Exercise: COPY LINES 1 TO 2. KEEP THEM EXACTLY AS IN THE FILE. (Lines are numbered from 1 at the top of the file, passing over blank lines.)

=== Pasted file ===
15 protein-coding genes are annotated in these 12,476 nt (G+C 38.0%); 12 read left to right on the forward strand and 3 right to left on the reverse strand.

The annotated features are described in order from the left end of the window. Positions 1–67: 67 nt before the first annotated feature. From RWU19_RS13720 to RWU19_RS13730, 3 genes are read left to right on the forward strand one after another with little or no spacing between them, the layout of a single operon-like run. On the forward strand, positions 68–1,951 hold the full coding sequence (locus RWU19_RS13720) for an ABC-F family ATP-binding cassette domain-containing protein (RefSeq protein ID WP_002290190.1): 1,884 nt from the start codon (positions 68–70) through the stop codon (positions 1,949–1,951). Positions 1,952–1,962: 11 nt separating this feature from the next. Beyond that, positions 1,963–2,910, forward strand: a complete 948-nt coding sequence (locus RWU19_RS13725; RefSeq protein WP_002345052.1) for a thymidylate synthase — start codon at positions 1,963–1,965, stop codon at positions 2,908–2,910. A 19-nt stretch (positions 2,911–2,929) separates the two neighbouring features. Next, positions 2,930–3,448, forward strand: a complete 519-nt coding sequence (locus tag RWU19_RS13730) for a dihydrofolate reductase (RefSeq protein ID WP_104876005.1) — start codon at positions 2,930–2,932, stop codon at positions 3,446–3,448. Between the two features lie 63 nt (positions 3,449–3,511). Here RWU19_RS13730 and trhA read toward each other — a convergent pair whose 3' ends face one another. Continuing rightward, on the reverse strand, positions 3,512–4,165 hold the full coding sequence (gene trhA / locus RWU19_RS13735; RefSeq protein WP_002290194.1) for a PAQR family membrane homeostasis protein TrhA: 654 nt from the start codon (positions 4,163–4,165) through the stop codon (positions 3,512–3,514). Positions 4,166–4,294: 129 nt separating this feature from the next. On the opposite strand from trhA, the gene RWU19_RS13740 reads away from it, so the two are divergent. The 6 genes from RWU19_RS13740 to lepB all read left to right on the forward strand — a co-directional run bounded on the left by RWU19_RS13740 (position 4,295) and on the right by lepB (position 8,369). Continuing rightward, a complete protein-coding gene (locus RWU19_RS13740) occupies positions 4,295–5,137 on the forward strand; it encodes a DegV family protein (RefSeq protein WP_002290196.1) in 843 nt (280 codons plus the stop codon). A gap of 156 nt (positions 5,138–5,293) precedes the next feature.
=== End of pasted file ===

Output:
15 protein-coding genes are annotated in these 12,476 nt (G+C 38.0%); 12 read left to right on the forward strand and 3 right to left on the reverse strand.

The annotated features are described in order from the left end of the window. Positions 1–67: 67 nt before the first annotated feature. From RWU19_RS13720 to RWU19_RS13730, 3 genes are read left to right on the forward strand one after another with little or no spacing between them, the layout of a single operon-like run. On the forward strand, positions 68–1,951 hold the full coding sequence (locus RWU19_RS13720) for an ABC-F family ATP-binding cassette domain-containing protein (RefSeq protein ID WP_002290190.1): 1,884 nt from the start codon (positions 68–70) through the stop codon (positions 1,949–1,951). Positions 1,952–1,962: 11 nt separating this feature from the next. Beyond that, positions 1,963–2,910, forward strand: a complete 948-nt coding sequence (locus RWU19_RS13725; RefSeq protein WP_002345052.1) for a thymidylate synthase — start codon at positions 1,963–1,965, stop codon at positions 2,908–2,910. A 19-nt stretch (positions 2,911–2,929) separates the two neighbouring features. Next, positions 2,930–3,448, forward strand: a complete 519-nt coding sequence (locus tag RWU19_RS13730) for a dihydrofolate reductase (RefSeq protein ID WP_104876005.1) — start codon at positions 2,930–2,932, stop codon at positions 3,446–3,448. Between the two features lie 63 nt (positions 3,449–3,511). Here RWU19_RS13730 and trhA read toward each other — a convergent pair whose 3' ends face one another. Continuing rightward, on the reverse strand, positions 3,512–4,165 hold the full coding sequence (gene trhA / locus RWU19_RS13735; RefSeq protein WP_002290194.1) for a PAQR family membrane homeostasis protein TrhA: 654 nt from the start codon (positions 4,163–4,165) through the stop codon (positions 3,512–3,514). Positions 4,166–4,294: 129 nt separating this feature from the next. On the opposite strand from trhA, the gene RWU19_RS13740 reads away from it, so the two are divergent. The 6 genes from RWU19_RS13740 to lepB all read left to right on the forward strand — a co-directional run bounded on the left by RWU19_RS13740 (position 4,295) and on the right by lepB (position 8,369). Continuing rightward, a complete protein-coding gene (locus RWU19_RS13740) occupies positions 4,295–5,137 on the forward strand; it encodes a DegV family protein (RefSeq protein WP_002290196.1) in 843 nt (280 codons plus the stop codon). A gap of 156 nt (positions 5,138–5,293) precedes the next feature.